Off the streets and into studies
But Tom has now passed an entrance exam for the Farriery Training Service,with distinction, and will soon embark on a four-year apprenticeship.
Tom is one of the success stories of The Big Issue South West's foundation training award, which was launched in Bristol and Bath as a pilot scheme in September 1994 and has now gone from strength to strength.
The scheme enables vendors to work towards a qualification that helps knock down the barriers discouraging homeless people from re-entering education or finding a job. Vendors work towards a level 3 foundation training award (FTA), equivalent to a level 1 national vocational qualification.
"What you thought about doing, and what you want to do, is within your reach, " says Tom.
Vendors concentrate on improving their own learning and working with others. They also aim to achieve short and long-term goals - anything from registering with doctors and dentists to finding accommodation, gaining training to enter the job market and applying for college courses.
Participant s build up a portfolio of their work, which is eventually sent away for accreditation by an approved awarding body.
Shirley Stewart-Jones, training co-ordinator at the South-west edition of The Big Issue, says: "What we are doing is showing homeless people that they have these skills and then helping to develop them. I see this as an opportunity for them to regain control.
"In itself, it is not an immediate leap into college, but it does demonstrate that it is possible to bridge the gap between mainstream educational opportunities and the homeless person."
Around 60 vendors have participated in FTAs since the scheme was launched in conjunction with the University of the West of England, the local training and enterprise council and Bath adult education service, which is also one of the funders.
The rest of the money comes from the Big Issue Foundation, the City of Bristol College and the Canning Trust in Bristol.
There are currently nine vendors on the FTA course, including 19-year-old Gabby from Somerset. She has received a grant from the Prince's Trust for driving lessons and is currently trying to find a home.
She is able to work on her CV on computers in The Big Issue office in Bath. Gabby wants to do a photography course at Bath College and also to try her hand as a glass- blower.
University graduates Sebastian, 25, and Franzisca, 23, who became Big Issue vendors in Bath after losing their jobs at a local art gallery, are on level 3 of the FTA.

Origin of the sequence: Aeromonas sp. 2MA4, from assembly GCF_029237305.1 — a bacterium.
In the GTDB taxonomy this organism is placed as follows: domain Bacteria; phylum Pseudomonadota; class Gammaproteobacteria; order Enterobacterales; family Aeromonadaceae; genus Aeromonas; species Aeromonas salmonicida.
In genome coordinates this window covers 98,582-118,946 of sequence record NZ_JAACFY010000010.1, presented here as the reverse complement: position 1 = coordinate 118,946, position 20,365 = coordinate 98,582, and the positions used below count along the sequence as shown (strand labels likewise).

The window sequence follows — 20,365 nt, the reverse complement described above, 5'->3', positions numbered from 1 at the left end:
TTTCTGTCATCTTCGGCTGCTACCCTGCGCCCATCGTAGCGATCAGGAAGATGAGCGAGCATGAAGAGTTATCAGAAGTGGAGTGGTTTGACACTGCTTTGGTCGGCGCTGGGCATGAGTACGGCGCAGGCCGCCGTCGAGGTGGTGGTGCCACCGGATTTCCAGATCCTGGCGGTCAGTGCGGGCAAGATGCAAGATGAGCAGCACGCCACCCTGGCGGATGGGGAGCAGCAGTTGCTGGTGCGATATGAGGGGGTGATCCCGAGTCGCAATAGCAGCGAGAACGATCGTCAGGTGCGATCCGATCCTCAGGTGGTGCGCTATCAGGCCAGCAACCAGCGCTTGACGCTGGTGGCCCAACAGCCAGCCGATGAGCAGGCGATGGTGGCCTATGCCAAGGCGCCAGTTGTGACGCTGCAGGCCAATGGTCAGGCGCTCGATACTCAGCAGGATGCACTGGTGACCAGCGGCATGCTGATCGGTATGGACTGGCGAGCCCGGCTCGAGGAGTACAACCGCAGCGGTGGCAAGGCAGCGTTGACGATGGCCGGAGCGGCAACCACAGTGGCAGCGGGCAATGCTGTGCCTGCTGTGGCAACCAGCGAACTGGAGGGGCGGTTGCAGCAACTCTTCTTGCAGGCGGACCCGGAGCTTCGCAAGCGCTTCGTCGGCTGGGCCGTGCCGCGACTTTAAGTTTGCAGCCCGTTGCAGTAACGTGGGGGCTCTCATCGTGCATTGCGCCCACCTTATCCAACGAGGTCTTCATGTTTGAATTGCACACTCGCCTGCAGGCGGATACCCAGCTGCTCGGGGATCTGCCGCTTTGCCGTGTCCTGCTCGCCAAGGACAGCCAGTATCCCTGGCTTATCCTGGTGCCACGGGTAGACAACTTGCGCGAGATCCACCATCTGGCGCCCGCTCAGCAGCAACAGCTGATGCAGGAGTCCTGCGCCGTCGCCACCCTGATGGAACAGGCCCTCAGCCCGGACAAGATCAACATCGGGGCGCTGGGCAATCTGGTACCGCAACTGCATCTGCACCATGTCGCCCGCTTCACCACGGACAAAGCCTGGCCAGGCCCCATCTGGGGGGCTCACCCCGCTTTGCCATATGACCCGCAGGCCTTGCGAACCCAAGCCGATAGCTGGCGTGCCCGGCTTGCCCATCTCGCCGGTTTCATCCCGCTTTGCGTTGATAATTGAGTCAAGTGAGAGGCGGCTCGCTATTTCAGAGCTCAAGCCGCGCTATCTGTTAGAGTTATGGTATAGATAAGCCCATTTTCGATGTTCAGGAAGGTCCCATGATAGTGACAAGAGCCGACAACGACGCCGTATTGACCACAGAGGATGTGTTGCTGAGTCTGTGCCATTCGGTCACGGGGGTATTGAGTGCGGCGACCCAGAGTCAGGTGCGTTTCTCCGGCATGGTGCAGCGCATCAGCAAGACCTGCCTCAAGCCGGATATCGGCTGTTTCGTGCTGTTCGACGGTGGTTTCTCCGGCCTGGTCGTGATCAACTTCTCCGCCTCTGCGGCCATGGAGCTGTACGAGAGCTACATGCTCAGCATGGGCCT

They have applied to the Winston Churchill Trust for a travelling grant and are trying to find out more about teaching English as a foreign language (TEFL) courses and journalism.
"It's good to have someone looking over you so you can get those things you have planned on doing done. You have somewhere to work and someone to talk to," says Sebastian.
"It's pointed us in lots of directions, to hear about courses and grants which we certainly wouldn't have heard about or been able to get together by ourselves.
"You do get very disillusioned by the kind of life you are leading. You end up losing a bit of faith in people. I felt I was getting nowhere but I got on the course and I'm able to pursue the things I want to."
Franzisca adds: "If you are homeless and don't do anything at all, people aren't going to help you. People come to recognise your face on the street and think, if that person isn't going to help themselves, I'm not going to help.
"When you tell people you are doing a Foundation Training Award course, people give you so much help. I told a guy I was interested in writing, and I ended up writing an article for a magazine for him."
The Big Issue is hoping to expand the scheme further in the South-west.
In London, the organisation runs JET - Jobs, Education and Training - which gives homeless people education and career guidance.
Other schemes to help homeless people include the Foyer movement, which has 58 projects across the country. The movement provides short-term housing for young people as well as training and guidance.
Capital Careers in London runs Off The Street, which helps homeless people with education guidance and training.
Sue Cara, associate director of the National Institute for Adult Continuing Education, says that getting homeless people into further education is a huge challenge.
"They have really chaotic lifestyles so you have to cope with things like not turning up. They find it quite difficult because of their isolation to work in groups," she says.
"It is better if it can be done in conjunction with other parts of their lifestyle - linking it with housing and getting into employment is important. Problems are often not solved just by a bit of education and training."
She adds that NIACE hopes to find more money to develop the Big Issue approach. "We think homeless people are a very important client group. We would like to get more work, particularly with adult homeless people who seem to be less attended to than young people."
While many schemes are making good progress in helping the homeless there is still one hurdle left - other people's attitudes.
Tony Harvey, project worker for Shelter's Rough Sleeper Initiative in Bristol, says: "There are an awful lot of homeless people who want to look at further education and training.
"There is this misconcepti on that they don't have any brain cells, but they are no different to anyone else in society.
"It's just that something has gone wrong and they lie outside, not inside the system. Many are very intelligent and do have aspiration s for the future."